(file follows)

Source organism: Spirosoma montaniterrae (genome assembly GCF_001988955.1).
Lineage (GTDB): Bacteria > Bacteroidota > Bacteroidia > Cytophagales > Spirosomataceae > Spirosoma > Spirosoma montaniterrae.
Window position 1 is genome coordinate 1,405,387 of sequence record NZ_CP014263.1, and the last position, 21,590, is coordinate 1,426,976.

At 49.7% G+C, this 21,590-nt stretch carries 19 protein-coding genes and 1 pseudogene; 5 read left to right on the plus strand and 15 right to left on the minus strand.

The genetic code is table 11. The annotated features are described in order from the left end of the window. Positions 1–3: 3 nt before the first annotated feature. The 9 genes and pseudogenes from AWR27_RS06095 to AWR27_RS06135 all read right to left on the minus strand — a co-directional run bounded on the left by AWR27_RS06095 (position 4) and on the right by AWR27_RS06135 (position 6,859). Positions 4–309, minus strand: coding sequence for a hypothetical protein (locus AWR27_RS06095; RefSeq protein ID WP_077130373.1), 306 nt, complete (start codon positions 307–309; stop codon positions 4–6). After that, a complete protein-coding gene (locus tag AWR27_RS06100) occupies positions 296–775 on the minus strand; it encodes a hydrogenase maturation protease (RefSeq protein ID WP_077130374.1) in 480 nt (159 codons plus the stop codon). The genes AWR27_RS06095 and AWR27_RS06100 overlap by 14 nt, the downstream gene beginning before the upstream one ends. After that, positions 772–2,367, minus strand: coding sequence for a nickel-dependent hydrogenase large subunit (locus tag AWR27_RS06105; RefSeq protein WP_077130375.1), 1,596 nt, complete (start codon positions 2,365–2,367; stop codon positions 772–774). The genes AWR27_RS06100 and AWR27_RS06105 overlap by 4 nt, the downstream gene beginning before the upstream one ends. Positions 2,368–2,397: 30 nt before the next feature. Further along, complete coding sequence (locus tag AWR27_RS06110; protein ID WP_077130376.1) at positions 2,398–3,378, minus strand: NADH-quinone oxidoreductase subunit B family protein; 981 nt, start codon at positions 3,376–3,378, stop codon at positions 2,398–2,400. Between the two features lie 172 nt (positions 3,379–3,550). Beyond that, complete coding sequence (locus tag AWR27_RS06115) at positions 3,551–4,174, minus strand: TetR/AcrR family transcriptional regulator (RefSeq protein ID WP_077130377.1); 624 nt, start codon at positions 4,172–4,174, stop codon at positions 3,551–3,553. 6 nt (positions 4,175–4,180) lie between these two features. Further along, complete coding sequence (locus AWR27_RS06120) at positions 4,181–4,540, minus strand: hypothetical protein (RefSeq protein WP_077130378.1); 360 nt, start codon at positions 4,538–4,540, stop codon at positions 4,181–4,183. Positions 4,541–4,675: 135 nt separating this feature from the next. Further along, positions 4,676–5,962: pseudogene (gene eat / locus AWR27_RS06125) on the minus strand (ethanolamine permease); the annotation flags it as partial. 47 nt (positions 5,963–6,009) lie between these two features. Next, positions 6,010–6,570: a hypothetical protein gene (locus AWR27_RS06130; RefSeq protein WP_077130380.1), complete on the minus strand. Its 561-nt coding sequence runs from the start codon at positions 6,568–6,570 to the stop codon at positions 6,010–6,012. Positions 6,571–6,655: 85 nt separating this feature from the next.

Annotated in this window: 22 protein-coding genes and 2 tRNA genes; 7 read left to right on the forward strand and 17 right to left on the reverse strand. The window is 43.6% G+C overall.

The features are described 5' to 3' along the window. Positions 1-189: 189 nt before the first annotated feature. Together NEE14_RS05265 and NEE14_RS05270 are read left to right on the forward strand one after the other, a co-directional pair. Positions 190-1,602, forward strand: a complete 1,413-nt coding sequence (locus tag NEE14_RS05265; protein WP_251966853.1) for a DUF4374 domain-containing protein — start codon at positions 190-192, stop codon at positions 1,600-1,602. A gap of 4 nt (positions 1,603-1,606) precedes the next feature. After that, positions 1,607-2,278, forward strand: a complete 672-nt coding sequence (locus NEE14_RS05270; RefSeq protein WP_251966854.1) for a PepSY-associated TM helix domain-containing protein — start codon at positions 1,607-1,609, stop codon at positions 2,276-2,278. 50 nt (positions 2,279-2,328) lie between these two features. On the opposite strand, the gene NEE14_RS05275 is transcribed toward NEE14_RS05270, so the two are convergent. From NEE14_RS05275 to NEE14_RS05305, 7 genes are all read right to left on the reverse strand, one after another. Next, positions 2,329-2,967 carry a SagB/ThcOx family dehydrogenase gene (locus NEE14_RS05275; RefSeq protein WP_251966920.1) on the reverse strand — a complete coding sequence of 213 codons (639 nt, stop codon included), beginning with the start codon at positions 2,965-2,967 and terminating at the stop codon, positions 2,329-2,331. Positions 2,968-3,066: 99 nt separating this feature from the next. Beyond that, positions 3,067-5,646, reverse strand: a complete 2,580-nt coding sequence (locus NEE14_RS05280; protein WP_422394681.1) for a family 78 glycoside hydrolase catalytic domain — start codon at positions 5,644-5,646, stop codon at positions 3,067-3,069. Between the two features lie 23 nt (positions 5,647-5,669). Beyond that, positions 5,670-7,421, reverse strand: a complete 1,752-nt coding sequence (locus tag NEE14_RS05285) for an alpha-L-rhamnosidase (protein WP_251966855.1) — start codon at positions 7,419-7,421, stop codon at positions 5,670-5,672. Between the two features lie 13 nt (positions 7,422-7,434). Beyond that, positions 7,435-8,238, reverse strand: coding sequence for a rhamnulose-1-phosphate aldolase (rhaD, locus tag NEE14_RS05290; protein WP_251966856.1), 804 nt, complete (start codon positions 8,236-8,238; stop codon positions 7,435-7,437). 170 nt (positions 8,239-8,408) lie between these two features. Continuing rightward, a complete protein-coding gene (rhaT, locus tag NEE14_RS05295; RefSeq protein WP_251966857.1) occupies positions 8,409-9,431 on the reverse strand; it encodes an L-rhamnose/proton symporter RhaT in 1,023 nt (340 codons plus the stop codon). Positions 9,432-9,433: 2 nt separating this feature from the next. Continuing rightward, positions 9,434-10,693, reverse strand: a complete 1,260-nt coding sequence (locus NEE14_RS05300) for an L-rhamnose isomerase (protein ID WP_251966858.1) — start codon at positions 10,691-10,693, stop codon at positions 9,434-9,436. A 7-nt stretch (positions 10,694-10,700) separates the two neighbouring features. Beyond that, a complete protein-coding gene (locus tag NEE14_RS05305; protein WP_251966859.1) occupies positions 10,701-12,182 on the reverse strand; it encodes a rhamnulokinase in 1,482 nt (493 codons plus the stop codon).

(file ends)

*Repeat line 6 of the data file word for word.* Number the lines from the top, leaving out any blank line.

Annotated in this window: 22 protein-coding genes and 2 tRNA genes; 7 read left to right on the forward strand and 17 right to left on the reverse strand. The window is 43.6% G+C overall.